How do we use the hyphen? It is confusing. Sometimes when using prefixes like 'anti' no hyphens are needed.. but sometimes they are. For example, anti-infective has a hyphen while antibacterial doesn't. Similar is the case with antiperspirant and anti-hero. How do we decide inserting the hyphen?
Gradually, words that started with the hyphen can move to "closed compound" (no hyphen) status. There's no clear point when a "with hyphen" word jumps to "no hyphen" status, but the publishers of the dictionary will choose which form to use based on common usage, their usage panel, etc.

As long as you stick with one dictionary, you will be consistent in your use.

See this from http://grammar.ccc.commnet.edu/grammar/marks/hyphen.htm on uses of the hyphen:
adding certain prefixes to words: When a prefix comes before a capitalized word or the prefix is capitalized, use a hyphen (non-English, A-frame, I-formation). The prefixes self-, all-, and ex- nearly always require a hyphen (ex-husband, all-inclusive, self-control), and when the prefix ends with the same letter that begins the word, you will often use a hyphen (anti-intellectual, de-emphasize), but not always (unnatural, coordinate, cooperate). By all means, use a good dictionary when in doubt! For further information about compound nouns and compound modifiers, see the separate section on Compound Words.

That link brings you to this:

Compounds with Prefixes

With a handful of exceptions, compounds created by the addition of a prefix are not hyphenated:
anteroom, antisocial, binomial, biochemistry, coordinate, counterclockwise, extraordinary, infrastructure, interrelated, intramural, macroeconomics, metaphysical, microeconomics, midtown, minibike, multicultural, neoromantic, nonviolent, overanxious, postwar, preconference, pseudointellectual, reunify, semiconductor, socioeconomic, subpar, supertanker, transatlantic, unnatural, underdeveloped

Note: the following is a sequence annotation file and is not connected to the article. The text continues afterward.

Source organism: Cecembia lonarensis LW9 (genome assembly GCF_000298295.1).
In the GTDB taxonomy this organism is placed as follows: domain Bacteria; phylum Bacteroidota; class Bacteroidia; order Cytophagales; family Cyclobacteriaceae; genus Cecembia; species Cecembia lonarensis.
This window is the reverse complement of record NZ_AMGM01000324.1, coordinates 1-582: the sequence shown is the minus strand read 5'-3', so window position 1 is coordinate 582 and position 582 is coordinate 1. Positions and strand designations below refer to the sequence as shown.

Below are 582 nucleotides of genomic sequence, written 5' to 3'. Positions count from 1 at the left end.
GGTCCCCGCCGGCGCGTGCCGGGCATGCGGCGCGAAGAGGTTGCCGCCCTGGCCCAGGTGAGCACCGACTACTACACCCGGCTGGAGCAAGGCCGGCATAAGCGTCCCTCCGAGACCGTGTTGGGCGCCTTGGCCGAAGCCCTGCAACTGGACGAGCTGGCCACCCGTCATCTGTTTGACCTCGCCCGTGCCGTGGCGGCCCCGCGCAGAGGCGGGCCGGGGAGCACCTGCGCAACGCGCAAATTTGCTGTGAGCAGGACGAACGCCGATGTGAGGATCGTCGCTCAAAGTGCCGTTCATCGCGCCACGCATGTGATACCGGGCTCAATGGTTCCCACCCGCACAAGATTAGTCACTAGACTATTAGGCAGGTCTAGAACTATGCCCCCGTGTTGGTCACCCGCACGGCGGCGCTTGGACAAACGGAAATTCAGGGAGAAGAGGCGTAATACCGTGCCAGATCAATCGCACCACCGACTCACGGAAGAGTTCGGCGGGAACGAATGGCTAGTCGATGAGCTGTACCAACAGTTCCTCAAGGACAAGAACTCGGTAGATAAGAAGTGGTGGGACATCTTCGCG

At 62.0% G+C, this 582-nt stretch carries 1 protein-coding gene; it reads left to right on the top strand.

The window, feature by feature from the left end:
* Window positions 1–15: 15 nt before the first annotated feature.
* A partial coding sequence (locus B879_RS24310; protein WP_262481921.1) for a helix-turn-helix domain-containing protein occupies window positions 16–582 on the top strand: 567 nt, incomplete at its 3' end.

Exceptions include
compounds in which the second element is capitalized or a number: anti-Semitic, pre-1998, post-Freudian

compounds which need hyphens to avoid confusion: un-ionized (as distinguished from unionized), co-op

compounds in which a vowel would be repeated (especially to avoid confusion): co-op, semi-independent, anti-intellectual (but reestablish, reedit)

compounds consisting of more than one word: non-English-speaking, pre-Civil War

compounds that would be difficult to read without a hyphen: pro-life, pro-choice, co-edited
From: http://grammar.ccc.commnet.edu/grammar/compounds.htm
My advice is to pick a dictionary and use the form presented in that dictionary.
Students: Are you brave enough to let our tutors analyse your pronunciation?
Are there really no rules? Thanks for the help though.
 BarbaraPA's reply was promoted to an answer.
Thank you very much!
Students: We have free audio pronunciation exercises.
PS - I do turn to a dictionary for this myself!